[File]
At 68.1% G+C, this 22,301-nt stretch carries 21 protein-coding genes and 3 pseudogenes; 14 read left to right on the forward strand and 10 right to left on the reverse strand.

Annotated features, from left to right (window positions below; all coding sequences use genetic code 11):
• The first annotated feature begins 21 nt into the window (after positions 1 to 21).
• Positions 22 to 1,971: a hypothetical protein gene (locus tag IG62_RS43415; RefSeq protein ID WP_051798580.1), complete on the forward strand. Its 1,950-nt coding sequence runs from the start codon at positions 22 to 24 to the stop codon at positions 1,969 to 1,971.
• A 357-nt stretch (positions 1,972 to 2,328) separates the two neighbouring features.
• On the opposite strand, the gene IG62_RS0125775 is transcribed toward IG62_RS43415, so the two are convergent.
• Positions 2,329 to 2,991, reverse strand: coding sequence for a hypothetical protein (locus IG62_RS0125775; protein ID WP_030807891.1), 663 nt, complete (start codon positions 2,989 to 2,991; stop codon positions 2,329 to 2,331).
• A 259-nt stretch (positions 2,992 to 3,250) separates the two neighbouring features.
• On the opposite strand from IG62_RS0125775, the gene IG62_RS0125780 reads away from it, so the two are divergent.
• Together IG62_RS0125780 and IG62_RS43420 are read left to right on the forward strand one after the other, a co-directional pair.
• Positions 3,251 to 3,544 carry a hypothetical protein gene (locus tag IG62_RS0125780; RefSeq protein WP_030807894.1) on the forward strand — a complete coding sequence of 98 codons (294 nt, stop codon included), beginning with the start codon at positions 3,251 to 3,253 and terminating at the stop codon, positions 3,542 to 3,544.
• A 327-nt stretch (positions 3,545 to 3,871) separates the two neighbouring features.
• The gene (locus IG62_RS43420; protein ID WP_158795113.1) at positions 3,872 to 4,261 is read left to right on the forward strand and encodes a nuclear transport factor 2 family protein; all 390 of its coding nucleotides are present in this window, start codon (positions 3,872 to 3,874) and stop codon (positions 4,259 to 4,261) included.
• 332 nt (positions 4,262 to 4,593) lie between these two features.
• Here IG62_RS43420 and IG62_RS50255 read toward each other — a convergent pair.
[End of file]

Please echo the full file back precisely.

At 68.1% G+C, this 22,301-nt stretch carries 21 protein-coding genes and 3 pseudogenes; 14 read left to right on the forward strand and 10 right to left on the reverse strand.

Annotated features, from left to right (window positions below; all coding sequences use genetic code 11):
• The first annotated feature begins 21 nt into the window (after positions 1 to 21).
• Positions 22 to 1,971: a hypothetical protein gene (locus tag IG62_RS43415; RefSeq protein ID WP_051798580.1), complete on the forward strand. Its 1,950-nt coding sequence runs from the start codon at positions 22 to 24 to the stop codon at positions 1,969 to 1,971.
• A 357-nt stretch (positions 1,972 to 2,328) separates the two neighbouring features.
• On the opposite strand, the gene IG62_RS0125775 is transcribed toward IG62_RS43415, so the two are convergent.
• Positions 2,329 to 2,991, reverse strand: coding sequence for a hypothetical protein (locus IG62_RS0125775; protein ID WP_030807891.1), 663 nt, complete (start codon positions 2,989 to 2,991; stop codon positions 2,329 to 2,331).
• A 259-nt stretch (positions 2,992 to 3,250) separates the two neighbouring features.
• On the opposite strand from IG62_RS0125775, the gene IG62_RS0125780 reads away from it, so the two are divergent.
• Together IG62_RS0125780 and IG62_RS43420 are read left to right on the forward strand one after the other, a co-directional pair.
• Positions 3,251 to 3,544 carry a hypothetical protein gene (locus tag IG62_RS0125780; RefSeq protein WP_030807894.1) on the forward strand — a complete coding sequence of 98 codons (294 nt, stop codon included), beginning with the start codon at positions 3,251 to 3,253 and terminating at the stop codon, positions 3,542 to 3,544.
• A 327-nt stretch (positions 3,545 to 3,871) separates the two neighbouring features.
• The gene (locus IG62_RS43420; protein ID WP_158795113.1) at positions 3,872 to 4,261 is read left to right on the forward strand and encodes a nuclear transport factor 2 family protein; all 390 of its coding nucleotides are present in this window, start codon (positions 3,872 to 3,874) and stop codon (positions 4,259 to 4,261) included.
• 332 nt (positions 4,262 to 4,593) lie between these two features.
• Here IG62_RS43420 and IG62_RS50255 read toward each other — a convergent pair.